Pictured is “Zwift” the multiplayer cycling video game which can host virtual races in garages, gyms and rumpus rooms around the world, the racers started pedaling furiously on carbon fiber road bikes bolted into stationary trainers. (TNS)

Pictured is “Zwift” the multiplayer cycling video game which can host virtual races in garages, gyms and rumpus rooms around the world, the racers started pedaling furiously on carbon fiber road bikes bolted into stationary trainers. (TNS)

A new path to glory: Could virtual bicycle racing revitalize an old sport?

Zwift sells itself to cyclists as a way to reduce the tedium of training indoors.

By Sam Dean / Los Angeles Times

Fifty-two cyclists assembled at the starting line for a 40-kilometer road race under a perfect blue sky. In the distance, beyond an Italian village loomed the active volcano they would climb in the brutal mountain-top finish.

Forty-four of the competitors were professional racers on teams like Cofidis and Hagens Berman Axeon, certified by the Union Cycliste Internationale, cycling’s 118-year-old governing body.

The remaining eight racers were just really good at “Zwift” — the multiplayer cycling video game hosting this virtual race.

In garages, gyms and rumpus rooms around the world, the racers started pedaling furiously on carbon fiber road bikes bolted into stationary trainers. Team Wiggins Le Col set up in a high-end bike shop in London, clad in skin-tight Lycra even though aerodynamics are of little import when pedaling in place.

On screens beyond their handlebars and in a web stream available around the world, the racers’ avatars launched off the line and formed a tight group — the classic peloton formation of road racing. What might be the world’s first esports competition featuring professional athletes was underway.

The starting pace was punishing, with the pros pumping out a steady 500 watts as they zipped by palm trees at a digitally approximated 60 kilometers per hour. The avatars surged forward to match the force behind each rider’s pedal stroke, which is transmitted to Zwift’s servers by the web-connected trainers.

Zwift sells itself to cyclists as a way to reduce the tedium of training indoors — a necessary evil when it’s too rainy, dark or dangerous to hit the tarmac. Instead of staring at a wall, users stare at a screen, sharing the animated course with online buddies in dozens of daily events, ranging from friendly group rides to full-gas competitions.

The Long Beach, Calif., company says it has persuaded hundreds of thousands of cyclists to sign up for $14.99 monthly subscriptions. Flush with a recent $125-million round of venture capital cash, Zwift is now looking to expand into the burgeoning world of esports.

The company frames it as a savvy evolution of its business; but for a sport steeped in history that has struggled to attract new fans and racers, online racing could change the game.

“We should be able to take the best cyclists in the world and put them head to head in an arena and actually sell tickets,” said Eric Min, Zwift’s chief executive and co-founder.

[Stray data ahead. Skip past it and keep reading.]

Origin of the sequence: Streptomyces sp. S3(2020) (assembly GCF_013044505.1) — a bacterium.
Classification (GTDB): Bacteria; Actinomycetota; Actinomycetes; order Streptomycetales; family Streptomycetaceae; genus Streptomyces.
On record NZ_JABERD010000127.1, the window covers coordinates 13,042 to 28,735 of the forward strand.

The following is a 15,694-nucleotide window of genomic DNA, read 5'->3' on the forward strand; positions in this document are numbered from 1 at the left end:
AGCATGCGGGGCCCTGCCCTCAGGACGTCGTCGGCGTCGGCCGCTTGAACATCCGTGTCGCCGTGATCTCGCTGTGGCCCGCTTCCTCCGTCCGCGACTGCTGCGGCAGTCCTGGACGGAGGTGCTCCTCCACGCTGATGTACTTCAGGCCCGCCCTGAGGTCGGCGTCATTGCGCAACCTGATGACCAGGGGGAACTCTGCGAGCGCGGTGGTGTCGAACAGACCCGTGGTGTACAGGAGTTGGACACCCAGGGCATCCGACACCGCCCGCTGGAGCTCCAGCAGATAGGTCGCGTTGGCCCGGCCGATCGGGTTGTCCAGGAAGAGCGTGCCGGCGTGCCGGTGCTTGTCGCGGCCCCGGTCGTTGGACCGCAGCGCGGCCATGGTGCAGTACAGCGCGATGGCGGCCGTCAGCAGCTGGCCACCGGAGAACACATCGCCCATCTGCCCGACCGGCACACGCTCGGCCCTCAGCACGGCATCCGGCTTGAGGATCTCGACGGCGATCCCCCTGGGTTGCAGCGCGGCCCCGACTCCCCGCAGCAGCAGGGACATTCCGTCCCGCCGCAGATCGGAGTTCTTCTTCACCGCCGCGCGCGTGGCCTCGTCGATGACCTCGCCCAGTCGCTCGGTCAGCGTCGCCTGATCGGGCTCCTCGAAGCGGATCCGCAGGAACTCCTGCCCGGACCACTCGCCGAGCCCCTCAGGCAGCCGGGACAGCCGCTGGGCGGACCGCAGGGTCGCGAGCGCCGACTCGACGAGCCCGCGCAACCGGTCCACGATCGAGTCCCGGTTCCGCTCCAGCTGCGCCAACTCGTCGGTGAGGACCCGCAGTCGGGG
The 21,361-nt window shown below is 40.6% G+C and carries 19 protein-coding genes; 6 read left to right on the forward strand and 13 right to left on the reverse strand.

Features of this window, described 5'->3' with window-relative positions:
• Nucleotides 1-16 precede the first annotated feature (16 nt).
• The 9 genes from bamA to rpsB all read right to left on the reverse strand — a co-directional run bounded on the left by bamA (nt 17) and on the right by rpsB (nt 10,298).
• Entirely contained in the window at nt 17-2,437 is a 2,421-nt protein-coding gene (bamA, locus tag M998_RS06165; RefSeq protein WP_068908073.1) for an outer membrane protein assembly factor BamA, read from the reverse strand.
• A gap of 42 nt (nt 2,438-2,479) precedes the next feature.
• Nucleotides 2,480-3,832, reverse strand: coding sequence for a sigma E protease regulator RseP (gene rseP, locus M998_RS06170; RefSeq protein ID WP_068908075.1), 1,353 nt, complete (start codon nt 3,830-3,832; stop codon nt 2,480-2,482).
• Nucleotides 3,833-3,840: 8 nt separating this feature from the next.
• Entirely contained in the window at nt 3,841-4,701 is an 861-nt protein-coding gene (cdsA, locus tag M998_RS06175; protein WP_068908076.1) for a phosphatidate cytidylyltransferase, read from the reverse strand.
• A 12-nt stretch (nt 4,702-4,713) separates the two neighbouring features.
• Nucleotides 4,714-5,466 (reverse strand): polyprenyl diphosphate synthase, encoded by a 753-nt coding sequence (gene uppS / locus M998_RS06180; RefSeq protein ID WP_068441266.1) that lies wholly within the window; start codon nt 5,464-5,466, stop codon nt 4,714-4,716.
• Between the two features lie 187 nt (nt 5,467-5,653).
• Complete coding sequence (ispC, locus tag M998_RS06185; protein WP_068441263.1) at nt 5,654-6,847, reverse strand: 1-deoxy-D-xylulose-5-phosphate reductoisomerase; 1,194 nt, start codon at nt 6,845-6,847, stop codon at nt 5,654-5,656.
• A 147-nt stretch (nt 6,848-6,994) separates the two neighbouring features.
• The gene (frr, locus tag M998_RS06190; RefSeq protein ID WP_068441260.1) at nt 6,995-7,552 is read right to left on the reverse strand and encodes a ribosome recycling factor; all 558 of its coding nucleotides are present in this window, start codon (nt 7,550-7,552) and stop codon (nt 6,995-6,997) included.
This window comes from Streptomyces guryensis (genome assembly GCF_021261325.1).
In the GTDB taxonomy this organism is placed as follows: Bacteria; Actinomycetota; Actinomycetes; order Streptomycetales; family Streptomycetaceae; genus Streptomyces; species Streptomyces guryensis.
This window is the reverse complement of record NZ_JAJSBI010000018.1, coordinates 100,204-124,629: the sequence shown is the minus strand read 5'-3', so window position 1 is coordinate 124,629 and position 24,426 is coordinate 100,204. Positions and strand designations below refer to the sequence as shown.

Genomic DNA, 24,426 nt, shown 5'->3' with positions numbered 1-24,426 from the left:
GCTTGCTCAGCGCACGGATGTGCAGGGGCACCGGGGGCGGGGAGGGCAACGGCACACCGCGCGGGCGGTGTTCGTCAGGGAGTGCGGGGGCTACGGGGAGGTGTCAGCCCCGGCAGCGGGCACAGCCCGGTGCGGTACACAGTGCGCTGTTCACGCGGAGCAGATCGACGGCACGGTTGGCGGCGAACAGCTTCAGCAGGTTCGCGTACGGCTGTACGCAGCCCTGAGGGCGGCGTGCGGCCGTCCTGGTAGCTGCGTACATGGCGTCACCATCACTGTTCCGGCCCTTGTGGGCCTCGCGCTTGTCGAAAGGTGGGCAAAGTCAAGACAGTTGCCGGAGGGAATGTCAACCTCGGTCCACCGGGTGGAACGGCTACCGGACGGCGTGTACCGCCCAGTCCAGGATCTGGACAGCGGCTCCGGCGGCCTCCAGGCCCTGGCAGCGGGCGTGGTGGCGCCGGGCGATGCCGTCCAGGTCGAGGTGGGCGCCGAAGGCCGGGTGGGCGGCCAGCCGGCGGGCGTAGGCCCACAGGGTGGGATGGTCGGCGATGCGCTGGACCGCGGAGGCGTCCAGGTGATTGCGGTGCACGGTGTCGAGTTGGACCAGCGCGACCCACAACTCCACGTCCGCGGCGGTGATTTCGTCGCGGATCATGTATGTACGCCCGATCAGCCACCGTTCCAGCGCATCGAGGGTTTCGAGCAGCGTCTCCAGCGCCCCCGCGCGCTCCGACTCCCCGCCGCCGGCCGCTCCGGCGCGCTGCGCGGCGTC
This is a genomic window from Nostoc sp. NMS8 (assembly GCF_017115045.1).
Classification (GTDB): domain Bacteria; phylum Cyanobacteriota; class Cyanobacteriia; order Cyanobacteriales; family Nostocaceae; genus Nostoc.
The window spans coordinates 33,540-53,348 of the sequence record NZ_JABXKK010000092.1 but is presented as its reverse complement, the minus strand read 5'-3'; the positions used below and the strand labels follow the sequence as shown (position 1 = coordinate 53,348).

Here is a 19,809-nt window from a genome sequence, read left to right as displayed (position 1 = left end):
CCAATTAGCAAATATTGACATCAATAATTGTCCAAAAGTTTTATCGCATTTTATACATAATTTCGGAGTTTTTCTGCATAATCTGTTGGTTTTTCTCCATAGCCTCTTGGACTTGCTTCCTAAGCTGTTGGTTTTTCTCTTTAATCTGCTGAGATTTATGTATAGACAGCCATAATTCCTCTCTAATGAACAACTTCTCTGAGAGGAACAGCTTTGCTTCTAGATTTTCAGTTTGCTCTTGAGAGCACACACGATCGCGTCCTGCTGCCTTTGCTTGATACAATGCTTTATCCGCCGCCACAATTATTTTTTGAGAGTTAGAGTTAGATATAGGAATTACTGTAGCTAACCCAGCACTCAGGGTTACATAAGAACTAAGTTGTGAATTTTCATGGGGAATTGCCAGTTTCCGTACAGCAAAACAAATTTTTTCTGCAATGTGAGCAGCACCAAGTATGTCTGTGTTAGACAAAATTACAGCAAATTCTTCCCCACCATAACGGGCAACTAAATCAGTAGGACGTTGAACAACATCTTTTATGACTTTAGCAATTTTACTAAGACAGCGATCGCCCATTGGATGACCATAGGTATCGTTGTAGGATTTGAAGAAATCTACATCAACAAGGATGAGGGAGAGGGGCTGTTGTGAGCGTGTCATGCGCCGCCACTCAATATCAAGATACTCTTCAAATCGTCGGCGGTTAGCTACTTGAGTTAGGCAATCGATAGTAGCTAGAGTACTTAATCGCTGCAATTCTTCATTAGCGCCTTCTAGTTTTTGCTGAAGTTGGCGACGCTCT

Watching cycling has remained stubbornly free from the sport’s inception — anyone can line up along the Tour de France route and cheer as the maillot jaune whizzes by. And for the moment, anyone can watch a stream of a Zwift race for free.

“In terms of how we can commercialize a sport and make it more sustainable, I think what we have to offer is super interesting,” said Min, an avid indoor cyclist who rides outdoors only for “special experiences.”

Players have been racing on Zwift since it launched in beta in 2014, with only a simple three-mile circuit around a tropical island. With no official events, users would coordinate on forums to meet up at the circuit’s starting flag at a certain time to compete.

Soon, though, a whole ecosystem emerged. An independent site, Zwift Power, started pulling data from the game and creating rankings. Leagues like KISS, with which Zwift partnered to launch its first-ever pro series this week, coordinated stage races. Users started logging sections of Zwift courses on Strava, the fitness app that lets users track their times on sections of road.

Players even created their own regulatory body, the Zwift Anti-Doping Agency, to keep the virtual racers honest. (While it’s impossible to rule out performance-enhancing drug use, doping in the Zwift context typically refers to players under-reporting their weight in the game, which can increase speed on climbs.)

The eight non-professional players in Wednesday’s match are among the champions of this ad hoc system.

Pro riders have turned to the platform as well. Former Australian pro Mathew Hayman famously used Zwift to keep fit after breaking his arm, and returned to win the storied Paris-Roubaix classic in his first race back. But few have raced under the colors of their official team, and never have digital races been part of the pro calendar.

Axel Merckx, the directeur sportif (bike-speak for coach) of Hagens Berman Axeo, a retired pro and son of cycling legend Eddie Merckx, said that Zwift’s proposition for a pro league was immediately appealing.

“It’s an old-fashioned sport. In general, there’s not a lot of outside-of-the-box ideas out there,” Merckx said. “When you’re on there and see how many people are actually riding their bikes, it seems like a good place to promote our sponsors and partners and see what kind of response we get.”